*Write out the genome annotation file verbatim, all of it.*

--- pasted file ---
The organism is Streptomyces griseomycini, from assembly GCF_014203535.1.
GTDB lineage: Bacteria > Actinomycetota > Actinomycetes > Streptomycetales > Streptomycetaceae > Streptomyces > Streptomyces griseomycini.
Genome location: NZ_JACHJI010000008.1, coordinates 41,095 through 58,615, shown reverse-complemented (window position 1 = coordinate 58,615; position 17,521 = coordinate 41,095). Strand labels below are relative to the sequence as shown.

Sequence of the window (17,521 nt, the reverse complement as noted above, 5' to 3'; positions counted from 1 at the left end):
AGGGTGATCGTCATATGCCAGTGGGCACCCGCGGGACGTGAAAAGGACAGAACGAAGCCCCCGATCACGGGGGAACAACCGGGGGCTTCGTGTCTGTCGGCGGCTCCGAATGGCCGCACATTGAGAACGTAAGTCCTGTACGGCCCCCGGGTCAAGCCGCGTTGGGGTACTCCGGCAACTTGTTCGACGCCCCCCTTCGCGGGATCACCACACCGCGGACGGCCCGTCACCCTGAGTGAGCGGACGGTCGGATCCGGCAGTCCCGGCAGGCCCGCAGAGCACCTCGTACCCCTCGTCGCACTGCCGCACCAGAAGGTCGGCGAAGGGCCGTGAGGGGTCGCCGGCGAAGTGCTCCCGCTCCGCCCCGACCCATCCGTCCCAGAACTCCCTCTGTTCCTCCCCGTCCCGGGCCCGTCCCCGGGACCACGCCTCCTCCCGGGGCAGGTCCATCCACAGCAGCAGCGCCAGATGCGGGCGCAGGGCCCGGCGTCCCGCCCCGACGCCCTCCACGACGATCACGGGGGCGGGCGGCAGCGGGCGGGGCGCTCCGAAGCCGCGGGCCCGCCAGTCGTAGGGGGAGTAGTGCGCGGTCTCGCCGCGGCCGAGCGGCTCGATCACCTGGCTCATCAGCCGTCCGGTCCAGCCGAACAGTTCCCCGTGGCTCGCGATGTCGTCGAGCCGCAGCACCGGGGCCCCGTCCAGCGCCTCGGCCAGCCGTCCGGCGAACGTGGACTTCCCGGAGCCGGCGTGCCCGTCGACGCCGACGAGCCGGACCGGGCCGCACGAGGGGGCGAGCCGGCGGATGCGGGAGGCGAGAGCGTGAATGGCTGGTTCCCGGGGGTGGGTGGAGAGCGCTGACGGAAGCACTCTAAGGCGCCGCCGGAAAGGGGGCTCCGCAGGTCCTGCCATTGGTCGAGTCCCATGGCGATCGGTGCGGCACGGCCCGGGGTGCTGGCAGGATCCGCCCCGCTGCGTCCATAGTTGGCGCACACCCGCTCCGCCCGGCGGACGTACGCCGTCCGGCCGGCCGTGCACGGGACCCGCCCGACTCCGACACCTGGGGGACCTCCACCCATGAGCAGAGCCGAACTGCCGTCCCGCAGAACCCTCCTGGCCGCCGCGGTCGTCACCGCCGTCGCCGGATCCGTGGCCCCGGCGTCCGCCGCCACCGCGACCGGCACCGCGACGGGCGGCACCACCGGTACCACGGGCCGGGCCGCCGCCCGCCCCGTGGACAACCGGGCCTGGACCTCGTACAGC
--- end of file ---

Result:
The organism is Streptomyces griseomycini, from assembly GCF_014203535.1.
GTDB lineage: Bacteria > Actinomycetota > Actinomycetes > Streptomycetales > Streptomycetaceae > Streptomyces > Streptomyces griseomycini.
Genome location: NZ_JACHJI010000008.1, coordinates 41,095 through 58,615, shown reverse-complemented (window position 1 = coordinate 58,615; position 17,521 = coordinate 41,095). Strand labels below are relative to the sequence as shown.

Sequence of the window (17,521 nt, the reverse complement as noted above, 5' to 3'; positions counted from 1 at the left end):
AGGGTGATCGTCATATGCCAGTGGGCACCCGCGGGACGTGAAAAGGACAGAACGAAGCCCCCGATCACGGGGGAACAACCGGGGGCTTCGTGTCTGTCGGCGGCTCCGAATGGCCGCACATTGAGAACGTAAGTCCTGTACGGCCCCCGGGTCAAGCCGCGTTGGGGTACTCCGGCAACTTGTTCGACGCCCCCCTTCGCGGGATCACCACACCGCGGACGGCCCGTCACCCTGAGTGAGCGGACGGTCGGATCCGGCAGTCCCGGCAGGCCCGCAGAGCACCTCGTACCCCTCGTCGCACTGCCGCACCAGAAGGTCGGCGAAGGGCCGTGAGGGGTCGCCGGCGAAGTGCTCCCGCTCCGCCCCGACCCATCCGTCCCAGAACTCCCTCTGTTCCTCCCCGTCCCGGGCCCGTCCCCGGGACCACGCCTCCTCCCGGGGCAGGTCCATCCACAGCAGCAGCGCCAGATGCGGGCGCAGGGCCCGGCGTCCCGCCCCGACGCCCTCCACGACGATCACGGGGGCGGGCGGCAGCGGGCGGGGCGCTCCGAAGCCGCGGGCCCGCCAGTCGTAGGGGGAGTAGTGCGCGGTCTCGCCGCGGCCGAGCGGCTCGATCACCTGGCTCATCAGCCGTCCGGTCCAGCCGAACAGTTCCCCGTGGCTCGCGATGTCGTCGAGCCGCAGCACCGGGGCCCCGTCCAGCGCCTCGGCCAGCCGTCCGGCGAACGTGGACTTCCCGGAGCCGGCGTGCCCGTCGACGCCGACGAGCCGGACCGGGCCGCACGAGGGGGCGAGCCGGCGGATGCGGGAGGCGAGAGCGTGAATGGCTGGTTCCCGGGGGTGGGTGGAGAGCGCTGACGGAAGCACTCTAAGGCGCCGCCGGAAAGGGGGCTCCGCAGGTCCTGCCATTGGTCGAGTCCCATGGCGATCGGTGCGGCACGGCCCGGGGTGCTGGCAGGATCCGCCCCGCTGCGTCCATAGTTGGCGCACACCCGCTCCGCCCGGCGGACGTACGCCGTCCGGCCGGCCGTGCACGGGACCCGCCCGACTCCGACACCTGGGGGACCTCCACCCATGAGCAGAGCCGAACTGCCGTCCCGCAGAACCCTCCTGGCCGCCGCGGTCGTCACCGCCGTCGCCGGATCCGTGGCCCCGGCGTCCGCCGCCACCGCGACCGGCACCGCGACGGGCGGCACCACCGGTACCACGGGCCGGGCCGCCGCCCGCCCCGTGGACAACCGGGCCTGGACCTCGTACAGC